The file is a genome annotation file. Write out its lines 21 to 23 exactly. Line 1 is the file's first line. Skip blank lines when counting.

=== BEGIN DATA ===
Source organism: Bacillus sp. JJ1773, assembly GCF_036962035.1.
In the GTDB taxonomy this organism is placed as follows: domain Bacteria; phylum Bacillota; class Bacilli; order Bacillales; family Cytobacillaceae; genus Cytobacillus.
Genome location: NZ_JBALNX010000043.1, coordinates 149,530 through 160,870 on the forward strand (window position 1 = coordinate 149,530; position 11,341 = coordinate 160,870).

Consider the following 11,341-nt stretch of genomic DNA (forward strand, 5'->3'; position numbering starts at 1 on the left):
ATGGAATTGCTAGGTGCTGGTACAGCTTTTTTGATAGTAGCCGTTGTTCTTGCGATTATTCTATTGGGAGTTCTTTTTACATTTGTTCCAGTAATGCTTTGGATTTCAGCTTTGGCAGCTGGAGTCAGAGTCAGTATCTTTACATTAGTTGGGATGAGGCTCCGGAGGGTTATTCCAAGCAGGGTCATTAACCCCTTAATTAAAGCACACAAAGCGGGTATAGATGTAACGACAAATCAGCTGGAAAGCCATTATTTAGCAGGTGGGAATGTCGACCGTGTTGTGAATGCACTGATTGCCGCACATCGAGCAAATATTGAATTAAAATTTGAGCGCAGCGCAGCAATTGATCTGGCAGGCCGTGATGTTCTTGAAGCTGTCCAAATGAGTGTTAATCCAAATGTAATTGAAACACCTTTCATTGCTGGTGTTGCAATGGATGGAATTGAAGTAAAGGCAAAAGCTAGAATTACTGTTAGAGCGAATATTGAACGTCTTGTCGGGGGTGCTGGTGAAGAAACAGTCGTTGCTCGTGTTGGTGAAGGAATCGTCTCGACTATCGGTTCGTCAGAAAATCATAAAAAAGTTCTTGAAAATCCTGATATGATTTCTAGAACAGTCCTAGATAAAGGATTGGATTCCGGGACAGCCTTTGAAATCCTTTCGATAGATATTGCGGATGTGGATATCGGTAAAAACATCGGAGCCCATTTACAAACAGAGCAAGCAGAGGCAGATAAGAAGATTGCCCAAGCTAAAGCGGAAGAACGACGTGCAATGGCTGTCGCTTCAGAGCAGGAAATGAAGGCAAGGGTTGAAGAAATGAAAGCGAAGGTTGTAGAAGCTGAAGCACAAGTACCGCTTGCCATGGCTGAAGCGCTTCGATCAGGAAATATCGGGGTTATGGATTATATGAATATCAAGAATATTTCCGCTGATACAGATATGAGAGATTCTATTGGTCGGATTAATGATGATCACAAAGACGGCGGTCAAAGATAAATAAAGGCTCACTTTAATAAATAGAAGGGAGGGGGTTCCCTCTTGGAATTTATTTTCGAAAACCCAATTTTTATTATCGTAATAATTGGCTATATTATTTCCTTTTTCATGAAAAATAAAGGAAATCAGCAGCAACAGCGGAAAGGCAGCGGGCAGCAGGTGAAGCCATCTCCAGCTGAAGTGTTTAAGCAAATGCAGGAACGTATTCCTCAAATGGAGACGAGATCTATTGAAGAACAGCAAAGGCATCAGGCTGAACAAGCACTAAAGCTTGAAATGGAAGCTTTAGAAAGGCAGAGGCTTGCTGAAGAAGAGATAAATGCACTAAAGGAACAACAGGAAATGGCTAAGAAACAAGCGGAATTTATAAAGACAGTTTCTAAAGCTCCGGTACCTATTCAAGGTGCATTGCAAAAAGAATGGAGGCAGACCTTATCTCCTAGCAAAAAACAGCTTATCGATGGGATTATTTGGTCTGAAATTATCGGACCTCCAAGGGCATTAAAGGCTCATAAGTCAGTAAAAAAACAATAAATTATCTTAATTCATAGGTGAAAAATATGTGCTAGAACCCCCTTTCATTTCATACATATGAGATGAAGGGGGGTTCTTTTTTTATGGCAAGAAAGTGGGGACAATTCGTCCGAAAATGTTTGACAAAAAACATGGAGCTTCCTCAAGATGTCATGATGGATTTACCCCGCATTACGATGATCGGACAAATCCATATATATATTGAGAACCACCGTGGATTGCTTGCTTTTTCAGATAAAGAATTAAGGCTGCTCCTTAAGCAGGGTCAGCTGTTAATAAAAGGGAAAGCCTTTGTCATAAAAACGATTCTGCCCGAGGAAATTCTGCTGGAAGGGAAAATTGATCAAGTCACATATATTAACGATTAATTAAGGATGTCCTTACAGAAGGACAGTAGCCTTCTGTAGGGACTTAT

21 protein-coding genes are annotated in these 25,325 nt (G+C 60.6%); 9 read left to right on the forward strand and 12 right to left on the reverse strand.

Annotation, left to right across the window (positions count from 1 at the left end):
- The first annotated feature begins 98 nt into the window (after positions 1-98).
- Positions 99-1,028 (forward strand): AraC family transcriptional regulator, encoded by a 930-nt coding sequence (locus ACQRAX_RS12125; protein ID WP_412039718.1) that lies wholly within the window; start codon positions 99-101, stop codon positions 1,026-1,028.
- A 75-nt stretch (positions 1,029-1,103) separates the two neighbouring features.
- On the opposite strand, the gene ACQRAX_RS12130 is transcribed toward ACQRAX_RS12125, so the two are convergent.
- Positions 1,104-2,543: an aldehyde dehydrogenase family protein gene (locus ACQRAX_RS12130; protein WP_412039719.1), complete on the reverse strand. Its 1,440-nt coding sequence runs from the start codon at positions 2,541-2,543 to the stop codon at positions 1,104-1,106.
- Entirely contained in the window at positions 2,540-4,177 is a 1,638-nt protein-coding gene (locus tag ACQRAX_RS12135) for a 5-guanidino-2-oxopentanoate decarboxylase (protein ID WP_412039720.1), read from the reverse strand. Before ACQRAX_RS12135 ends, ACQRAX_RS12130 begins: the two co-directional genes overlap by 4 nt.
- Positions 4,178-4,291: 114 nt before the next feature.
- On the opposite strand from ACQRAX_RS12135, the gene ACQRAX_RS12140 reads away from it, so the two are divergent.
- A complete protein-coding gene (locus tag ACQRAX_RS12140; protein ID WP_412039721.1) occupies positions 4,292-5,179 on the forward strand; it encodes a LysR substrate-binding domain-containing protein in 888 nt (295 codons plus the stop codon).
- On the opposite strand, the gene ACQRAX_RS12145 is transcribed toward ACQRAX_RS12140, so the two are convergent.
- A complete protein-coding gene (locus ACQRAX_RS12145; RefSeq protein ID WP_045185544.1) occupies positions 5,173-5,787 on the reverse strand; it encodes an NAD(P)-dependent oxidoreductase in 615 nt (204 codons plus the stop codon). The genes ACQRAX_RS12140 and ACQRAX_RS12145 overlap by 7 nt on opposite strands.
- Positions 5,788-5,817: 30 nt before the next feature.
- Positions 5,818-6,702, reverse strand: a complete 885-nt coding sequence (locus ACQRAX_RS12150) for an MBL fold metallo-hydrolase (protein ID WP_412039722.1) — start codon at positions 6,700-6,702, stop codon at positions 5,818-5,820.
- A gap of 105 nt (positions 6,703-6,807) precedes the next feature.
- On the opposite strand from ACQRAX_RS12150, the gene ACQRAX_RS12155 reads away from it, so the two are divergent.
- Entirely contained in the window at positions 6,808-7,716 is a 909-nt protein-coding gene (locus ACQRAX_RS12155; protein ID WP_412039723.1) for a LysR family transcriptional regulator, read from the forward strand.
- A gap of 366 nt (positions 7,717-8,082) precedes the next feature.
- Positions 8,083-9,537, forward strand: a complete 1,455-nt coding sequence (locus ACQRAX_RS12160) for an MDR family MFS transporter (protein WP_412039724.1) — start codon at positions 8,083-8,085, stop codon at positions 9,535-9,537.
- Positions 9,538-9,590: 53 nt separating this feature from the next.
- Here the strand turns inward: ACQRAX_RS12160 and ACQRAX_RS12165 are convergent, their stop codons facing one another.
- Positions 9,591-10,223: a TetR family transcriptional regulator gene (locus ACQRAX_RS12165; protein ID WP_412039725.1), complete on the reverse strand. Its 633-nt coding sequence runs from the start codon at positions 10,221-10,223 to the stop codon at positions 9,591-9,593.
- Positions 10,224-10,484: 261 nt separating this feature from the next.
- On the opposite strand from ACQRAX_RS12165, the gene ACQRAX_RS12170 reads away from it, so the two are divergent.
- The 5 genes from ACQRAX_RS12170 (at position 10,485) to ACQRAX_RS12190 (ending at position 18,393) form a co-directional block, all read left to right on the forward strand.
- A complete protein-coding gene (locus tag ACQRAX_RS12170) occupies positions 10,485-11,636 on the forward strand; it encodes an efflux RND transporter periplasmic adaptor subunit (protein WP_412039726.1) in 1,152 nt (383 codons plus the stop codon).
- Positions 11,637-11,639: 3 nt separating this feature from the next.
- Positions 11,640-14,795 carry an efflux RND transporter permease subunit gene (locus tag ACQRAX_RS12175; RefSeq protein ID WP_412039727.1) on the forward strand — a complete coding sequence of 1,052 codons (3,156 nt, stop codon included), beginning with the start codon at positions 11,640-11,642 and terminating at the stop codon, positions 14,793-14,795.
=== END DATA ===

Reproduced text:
- A gap of 105 nt (positions 6,703-6,807) precedes the next feature.
- On the opposite strand from ACQRAX_RS12150, the gene ACQRAX_RS12155 reads away from it, so the two are divergent.
- Entirely contained in the window at positions 6,808-7,716 is a 909-nt protein-coding gene (locus ACQRAX_RS12155; protein ID WP_412039723.1) for a LysR family transcriptional regulator, read from the forward strand.